Mountains to the west of Springville, part of the Wasatch Range.

[5]First explored in 1776 by Father Silvestre Vélez de Escalante, a Jesuit Priest, Springville was originally settled by eight pioneer families in 1850. Incorporated in February 1853, the city was first called Hobble Creek by the early pioneers because their horses were often hobbled (by loosely tying their front feet together) and left along the stream to graze in the lush grass. If the horses wandered into the creek, the hobbles came off in the water. Thus, the settlement earned its original name. Later, as the town grew, the name was changed to Springville because of the many freshwater springs in the area. The original name was not completely lost, however, as the canyon stream and golf course have retained the name Hobble Creek.

Springville is known as "Art City" due to its strong development of the Arts. Springville hosts its namesake art museum, the respected Springville Museum of Art, Utah's oldest museum (circa 1937). The museum, housed in a historic Spanish Colonial Revival-style building, showcases collections of many well-known artists, both local and national, including collections of Utah Art, a major Soviet collection, early Americana, and the European Steed collection. Springville is the birthplace of noted sculptor Cyrus Dallin. The main street is dotted with bronze statues, including several from local sculptor Gary Price.

Springville has a thriving community which has experienced steady growth over the past ten years. The current 26,000 population is projected to more than double over the next sixteen years in line with the dynamic future expansion of its commercial, office, retail, and industrial sectors along the city's I-15 corridor.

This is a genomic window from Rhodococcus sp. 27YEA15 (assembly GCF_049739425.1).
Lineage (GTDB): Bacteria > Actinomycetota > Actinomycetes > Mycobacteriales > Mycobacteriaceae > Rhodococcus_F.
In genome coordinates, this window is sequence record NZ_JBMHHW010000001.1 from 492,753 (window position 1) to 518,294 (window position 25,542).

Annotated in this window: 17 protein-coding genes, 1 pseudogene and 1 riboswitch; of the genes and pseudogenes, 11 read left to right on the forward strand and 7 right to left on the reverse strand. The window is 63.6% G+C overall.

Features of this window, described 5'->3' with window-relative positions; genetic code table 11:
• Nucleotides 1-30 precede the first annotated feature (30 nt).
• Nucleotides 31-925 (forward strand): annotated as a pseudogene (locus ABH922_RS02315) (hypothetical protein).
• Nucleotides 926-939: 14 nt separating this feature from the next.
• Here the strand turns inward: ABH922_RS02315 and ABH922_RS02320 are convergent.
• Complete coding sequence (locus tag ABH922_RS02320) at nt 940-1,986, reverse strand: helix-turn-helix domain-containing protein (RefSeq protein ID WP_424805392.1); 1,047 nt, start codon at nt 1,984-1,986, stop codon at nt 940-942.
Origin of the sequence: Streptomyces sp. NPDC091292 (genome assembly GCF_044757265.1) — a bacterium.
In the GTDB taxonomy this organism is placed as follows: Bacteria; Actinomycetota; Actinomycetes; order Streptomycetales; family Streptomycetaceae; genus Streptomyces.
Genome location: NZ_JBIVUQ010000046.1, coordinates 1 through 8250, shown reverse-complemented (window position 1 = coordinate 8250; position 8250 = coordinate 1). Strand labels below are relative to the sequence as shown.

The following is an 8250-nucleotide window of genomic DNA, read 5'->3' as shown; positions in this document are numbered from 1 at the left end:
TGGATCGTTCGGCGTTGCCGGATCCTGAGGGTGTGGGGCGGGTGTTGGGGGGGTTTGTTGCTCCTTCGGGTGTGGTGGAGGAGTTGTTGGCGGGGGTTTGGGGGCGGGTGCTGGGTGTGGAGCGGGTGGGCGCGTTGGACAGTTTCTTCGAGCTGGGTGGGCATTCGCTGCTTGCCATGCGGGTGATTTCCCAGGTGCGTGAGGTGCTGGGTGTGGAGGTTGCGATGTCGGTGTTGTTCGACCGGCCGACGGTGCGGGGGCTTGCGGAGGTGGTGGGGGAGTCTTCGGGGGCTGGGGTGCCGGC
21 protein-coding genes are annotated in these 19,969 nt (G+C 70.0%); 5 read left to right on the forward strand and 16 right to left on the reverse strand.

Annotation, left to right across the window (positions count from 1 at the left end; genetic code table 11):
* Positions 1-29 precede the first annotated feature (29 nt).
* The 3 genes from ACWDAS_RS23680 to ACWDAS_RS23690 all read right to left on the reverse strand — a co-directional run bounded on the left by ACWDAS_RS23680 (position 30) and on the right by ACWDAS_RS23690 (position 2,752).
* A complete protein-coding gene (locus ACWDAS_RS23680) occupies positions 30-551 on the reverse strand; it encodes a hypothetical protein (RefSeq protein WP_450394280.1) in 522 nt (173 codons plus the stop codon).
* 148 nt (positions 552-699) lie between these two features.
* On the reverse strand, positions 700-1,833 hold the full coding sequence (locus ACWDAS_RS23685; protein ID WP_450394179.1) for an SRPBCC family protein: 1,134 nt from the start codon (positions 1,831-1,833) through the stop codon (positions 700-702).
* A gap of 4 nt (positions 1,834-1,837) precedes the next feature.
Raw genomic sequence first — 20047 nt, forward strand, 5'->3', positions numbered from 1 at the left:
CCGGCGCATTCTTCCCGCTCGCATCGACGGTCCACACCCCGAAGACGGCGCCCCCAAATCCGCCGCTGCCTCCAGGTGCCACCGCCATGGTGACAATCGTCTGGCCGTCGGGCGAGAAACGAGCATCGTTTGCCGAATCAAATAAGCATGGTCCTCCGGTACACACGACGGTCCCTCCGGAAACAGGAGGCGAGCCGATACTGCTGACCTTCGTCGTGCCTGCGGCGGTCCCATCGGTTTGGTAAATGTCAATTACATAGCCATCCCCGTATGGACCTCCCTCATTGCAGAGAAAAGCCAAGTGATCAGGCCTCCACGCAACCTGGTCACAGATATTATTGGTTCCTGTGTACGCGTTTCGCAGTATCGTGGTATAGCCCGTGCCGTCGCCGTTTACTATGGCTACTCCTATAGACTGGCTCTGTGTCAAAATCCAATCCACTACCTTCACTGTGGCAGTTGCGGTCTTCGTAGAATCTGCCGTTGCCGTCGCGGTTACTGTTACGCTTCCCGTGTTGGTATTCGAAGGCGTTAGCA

Art City Days, held each June, is one of the first city celebrations of the summer season in Utah Valley. The citizens of this community join in a variety of activities to celebrate their community and the warmer weather. Activities include a parade, hot air balloons, contests, and sporting events.


Springville is served by Nebo School District. Public schools in this district within Springville include the following: Springville High School, Springville Junior High School, Art City Elementary, Brookside Elementary, Sage Creek Elementary, Westside Elementary, and Cherry Creek Elementary. Reagan Academy, and Merit Academy both charter schools, also located in Springville.

The previous Springville Middle School was turned into Cherry Creek Elementary when the Nebo School District reformed the school system, sending 6th graders back to elementary school and sending 7th graders to junior high school. Students from Springville also attend Mapleton Jr. High, and Hobble Creek and Mapleton Elementary schools in Mapleton.


  1. ^ a b "American FactFinder". United States Census Bureau. Retrieved 2008-01-31.  
  2. ^ "US Board on Geographic Names". United States Geological Survey. 2007-10-25. Retrieved 2008-01-31.  
  3. ^
  4. ^ "US Gazetteer files: 2000 and 1990". United States Census Bureau. 2005-05-03. Retrieved 2008-01-31.  
  5. ^ About Utah Valley, Utah History, Utah City Histories